Archaeologists think the 3,500-year-old tomb in Luxor, which was discovered by Egyptian officials on Saturday, contains the bones of an 18th dynasty pharaoh.
According to Mostafa Waziri, director of Egypt’s Supreme Council of Antiquities, the tomb was discovered by Egyptian and British archaeologists on the west bank of the River Nile, near the well-known Valley of the Queens and Valley of the Kings.
According to a statement from Waziri, “the first elements uncovered so far inside the tomb seem to indicate that it dates back to the 18th dynasty” of pharaohs Akhenaton and Tutankhamun.
The 18th dynasty, which was a component of the New Kingdom period of Egyptian history, came to an end in 1292 BC and is regarded as one of the most successful periods of prehistoric Egypt.
The tomb may belong to a princess or royal wife of Thutmosid ancestry, according to the chairman of the British research mission Piers Litherland of the University of Cambridge.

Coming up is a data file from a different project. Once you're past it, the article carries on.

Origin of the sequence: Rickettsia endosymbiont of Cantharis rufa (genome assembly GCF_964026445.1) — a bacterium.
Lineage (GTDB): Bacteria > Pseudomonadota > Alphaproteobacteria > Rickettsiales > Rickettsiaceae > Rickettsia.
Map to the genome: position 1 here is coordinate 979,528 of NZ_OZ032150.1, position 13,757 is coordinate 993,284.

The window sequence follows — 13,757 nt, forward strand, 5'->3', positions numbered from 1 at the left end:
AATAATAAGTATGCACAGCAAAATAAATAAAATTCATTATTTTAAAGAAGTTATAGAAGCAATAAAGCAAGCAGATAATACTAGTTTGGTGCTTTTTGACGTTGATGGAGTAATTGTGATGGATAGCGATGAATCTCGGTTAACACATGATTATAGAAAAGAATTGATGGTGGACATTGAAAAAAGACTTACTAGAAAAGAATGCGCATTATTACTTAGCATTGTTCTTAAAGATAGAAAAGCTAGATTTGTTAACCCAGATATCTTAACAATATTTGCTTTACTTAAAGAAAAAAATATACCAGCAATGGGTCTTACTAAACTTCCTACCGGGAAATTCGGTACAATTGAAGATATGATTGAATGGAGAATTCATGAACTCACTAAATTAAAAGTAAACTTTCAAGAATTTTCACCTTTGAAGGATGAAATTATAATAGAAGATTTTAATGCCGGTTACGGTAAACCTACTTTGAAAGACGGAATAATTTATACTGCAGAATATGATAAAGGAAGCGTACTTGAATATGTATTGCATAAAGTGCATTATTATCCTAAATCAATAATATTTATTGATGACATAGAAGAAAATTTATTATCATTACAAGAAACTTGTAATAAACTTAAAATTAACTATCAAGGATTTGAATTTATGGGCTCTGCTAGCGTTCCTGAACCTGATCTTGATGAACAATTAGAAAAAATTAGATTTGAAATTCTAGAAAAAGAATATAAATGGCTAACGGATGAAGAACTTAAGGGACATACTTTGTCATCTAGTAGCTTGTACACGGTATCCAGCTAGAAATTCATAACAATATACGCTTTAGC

The interior of the tomb, according to Egyptian archaeologist Mohsen Kamel, was “in bad condition.”
According to the antiquities board’s statement, parts of it, including the inscriptions, were “destroyed in ancient floods that filled the burial chambers with sand and limestone debris.”
In recent years, Egypt has made a number of significant archaeological finds, most notably in the Saqqara necropolis south of the capital Cairo.
The surge of digs, according to critics, has prioritized media-friendly discoveries over rigorous scholarly investigation.
The Grand Egyptian Museum’s long-delayed opening at the base of the pyramids is the jewel in Egypt’s efforts to resuscitate its crucial tourism economy, which have been greatly aided by the discoveries.
The 104 million people who live there experience a terrible economic crisis.
According to official statistics, the tourist sector in Egypt generates 10% of the country’s GDP and two million jobs, but it has been severely impacted by political upheaval and the Covid pandemic.
What do you think about the ancient royal tomb that recently discovered in Luxor?